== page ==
The other change, that debtors with single debts will be able to apply, will address some of the concerns that too much court time is taken up with Time to Pay Directions and Orders under the Debtors (Scotland) Act 1987. However, it is unlikely this provision will not be as successful as it could be, if debtors with single debts are still required to make a minimum payment of £100 per month. In the case of multiple debts, the minimum payment criteria is unlikely to be too great an obstacle, as the average payment in a Debt Payment Programme is already well in excess of this.

The removal of deemed consent will address the AIB’s concerns with lengthy repayment programmes being approved as a result of creditor’s failing to respond (over 90% of DPPs are currently approved as a result of deemed consent)[4].

It is, however, unlikely to do anything to address the lack of participation by creditors, and is likely only to encourage their continued lack of involvement.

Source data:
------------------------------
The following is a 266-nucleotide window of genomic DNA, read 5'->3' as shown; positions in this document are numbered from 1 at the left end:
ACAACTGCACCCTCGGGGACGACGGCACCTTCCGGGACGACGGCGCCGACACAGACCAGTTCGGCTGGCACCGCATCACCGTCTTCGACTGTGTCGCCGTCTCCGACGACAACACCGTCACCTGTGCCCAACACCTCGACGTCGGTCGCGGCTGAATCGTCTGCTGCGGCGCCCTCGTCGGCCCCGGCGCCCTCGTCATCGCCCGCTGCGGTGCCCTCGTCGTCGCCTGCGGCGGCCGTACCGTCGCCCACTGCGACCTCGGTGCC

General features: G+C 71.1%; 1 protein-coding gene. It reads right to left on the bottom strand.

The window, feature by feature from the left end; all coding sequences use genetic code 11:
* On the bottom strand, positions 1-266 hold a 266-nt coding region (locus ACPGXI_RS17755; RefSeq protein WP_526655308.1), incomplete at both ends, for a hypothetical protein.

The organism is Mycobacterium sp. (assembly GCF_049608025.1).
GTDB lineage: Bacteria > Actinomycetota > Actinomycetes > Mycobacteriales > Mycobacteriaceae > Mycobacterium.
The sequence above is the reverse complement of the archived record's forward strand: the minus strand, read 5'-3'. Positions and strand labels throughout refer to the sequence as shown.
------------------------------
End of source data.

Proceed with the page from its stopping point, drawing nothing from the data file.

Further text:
BANKRUPTCY AND DILIGENCE ETC (SCOTLAND) ACT 2007

The new statutory Action of Arrestment and Furthcoming appear set to come in to force from April 22nd 2009, as are the further changes to inhibitions (see SCOLAG 375).

Earning Arrestments

From the 6th of April, new Earning Arrestment Schedules will be implemented.

The minimum amounts protected from arrestment, will change  to:

  • Daily: exceeding £13.50
  • Weekly: exceeding £94
  • Monthly: exceeding  £410

There will now be a clear flat rate of arrestment of 20% from any amount above those figures, up to:

  • Daily:  £88
  • Weekly: £617
  • Monthly: £2,680

After which 50% of the earnings will be deducted.

Land Attachments and Adjudication for Debt